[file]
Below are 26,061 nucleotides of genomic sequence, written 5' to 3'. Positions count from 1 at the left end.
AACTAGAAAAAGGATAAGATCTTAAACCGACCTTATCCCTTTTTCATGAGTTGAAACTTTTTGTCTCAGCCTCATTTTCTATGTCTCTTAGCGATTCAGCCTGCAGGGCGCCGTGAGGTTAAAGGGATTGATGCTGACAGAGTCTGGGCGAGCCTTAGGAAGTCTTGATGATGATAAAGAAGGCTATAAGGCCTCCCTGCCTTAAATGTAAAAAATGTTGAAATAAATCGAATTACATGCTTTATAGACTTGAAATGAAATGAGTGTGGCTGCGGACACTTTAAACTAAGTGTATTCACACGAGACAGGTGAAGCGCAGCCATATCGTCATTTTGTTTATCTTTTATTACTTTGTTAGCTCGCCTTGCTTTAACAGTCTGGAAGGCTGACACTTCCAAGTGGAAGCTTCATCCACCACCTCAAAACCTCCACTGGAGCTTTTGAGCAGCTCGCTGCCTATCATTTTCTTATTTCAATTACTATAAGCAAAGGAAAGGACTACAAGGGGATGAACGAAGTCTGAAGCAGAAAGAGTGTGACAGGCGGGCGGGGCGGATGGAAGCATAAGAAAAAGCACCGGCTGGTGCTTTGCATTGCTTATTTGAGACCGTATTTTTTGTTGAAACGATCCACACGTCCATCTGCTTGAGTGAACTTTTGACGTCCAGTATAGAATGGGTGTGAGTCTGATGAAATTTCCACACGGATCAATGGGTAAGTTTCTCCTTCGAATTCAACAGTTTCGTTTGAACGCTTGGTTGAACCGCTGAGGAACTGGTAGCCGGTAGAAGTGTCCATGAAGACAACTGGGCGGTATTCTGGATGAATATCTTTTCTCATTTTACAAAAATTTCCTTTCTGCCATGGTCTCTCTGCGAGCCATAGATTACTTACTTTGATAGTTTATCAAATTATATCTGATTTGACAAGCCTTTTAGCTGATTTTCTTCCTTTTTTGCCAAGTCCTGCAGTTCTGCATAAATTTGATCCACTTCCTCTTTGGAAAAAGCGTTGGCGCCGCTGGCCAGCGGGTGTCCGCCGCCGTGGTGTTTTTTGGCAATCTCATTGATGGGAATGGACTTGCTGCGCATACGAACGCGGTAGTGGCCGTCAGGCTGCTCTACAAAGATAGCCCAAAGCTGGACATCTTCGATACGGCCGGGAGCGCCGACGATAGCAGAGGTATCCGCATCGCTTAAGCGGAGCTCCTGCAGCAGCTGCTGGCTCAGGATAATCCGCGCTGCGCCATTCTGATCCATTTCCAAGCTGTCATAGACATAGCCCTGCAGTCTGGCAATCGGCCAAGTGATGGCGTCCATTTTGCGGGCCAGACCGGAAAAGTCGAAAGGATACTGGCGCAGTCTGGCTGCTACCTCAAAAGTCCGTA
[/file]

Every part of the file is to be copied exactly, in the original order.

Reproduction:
Below are 26,061 nucleotides of genomic sequence, written 5' to 3'. Positions count from 1 at the left end.
AACTAGAAAAAGGATAAGATCTTAAACCGACCTTATCCCTTTTTCATGAGTTGAAACTTTTTGTCTCAGCCTCATTTTCTATGTCTCTTAGCGATTCAGCCTGCAGGGCGCCGTGAGGTTAAAGGGATTGATGCTGACAGAGTCTGGGCGAGCCTTAGGAAGTCTTGATGATGATAAAGAAGGCTATAAGGCCTCCCTGCCTTAAATGTAAAAAATGTTGAAATAAATCGAATTACATGCTTTATAGACTTGAAATGAAATGAGTGTGGCTGCGGACACTTTAAACTAAGTGTATTCACACGAGACAGGTGAAGCGCAGCCATATCGTCATTTTGTTTATCTTTTATTACTTTGTTAGCTCGCCTTGCTTTAACAGTCTGGAAGGCTGACACTTCCAAGTGGAAGCTTCATCCACCACCTCAAAACCTCCACTGGAGCTTTTGAGCAGCTCGCTGCCTATCATTTTCTTATTTCAATTACTATAAGCAAAGGAAAGGACTACAAGGGGATGAACGAAGTCTGAAGCAGAAAGAGTGTGACAGGCGGGCGGGGCGGATGGAAGCATAAGAAAAAGCACCGGCTGGTGCTTTGCATTGCTTATTTGAGACCGTATTTTTTGTTGAAACGATCCACACGTCCATCTGCTTGAGTGAACTTTTGACGTCCAGTATAGAATGGGTGTGAGTCTGATGAAATTTCCACACGGATCAATGGGTAAGTTTCTCCTTCGAATTCAACAGTTTCGTTTGAACGCTTGGTTGAACCGCTGAGGAACTGGTAGCCGGTAGAAGTGTCCATGAAGACAACTGGGCGGTATTCTGGATGAATATCTTTTCTCATTTTACAAAAATTTCCTTTCTGCCATGGTCTCTCTGCGAGCCATAGATTACTTACTTTGATAGTTTATCAAATTATATCTGATTTGACAAGCCTTTTAGCTGATTTTCTTCCTTTTTTGCCAAGTCCTGCAGTTCTGCATAAATTTGATCCACTTCCTCTTTGGAAAAAGCGTTGGCGCCGCTGGCCAGCGGGTGTCCGCCGCCGTGGTGTTTTTTGGCAATCTCATTGATGGGAATGGACTTGCTGCGCATACGAACGCGGTAGTGGCCGTCAGGCTGCTCTACAAAGATAGCCCAAAGCTGGACATCTTCGATACGGCCGGGAGCGCCGACGATAGCAGAGGTATCCGCATCGCTTAAGCGGAGCTCCTGCAGCAGCTGCTGGCTCAGGATAATCCGCGCTGCGCCATTCTGATCCATTTCCAAGCTGTCATAGACATAGCCCTGCAGTCTGGCAATCGGCCAAGTGATGGCGTCCATTTTGCGGGCCAGACCGGAAAAGTCGAAAGGATACTGGCGCAGTCTGGCTGCTACCTCAAAAGTCCGTA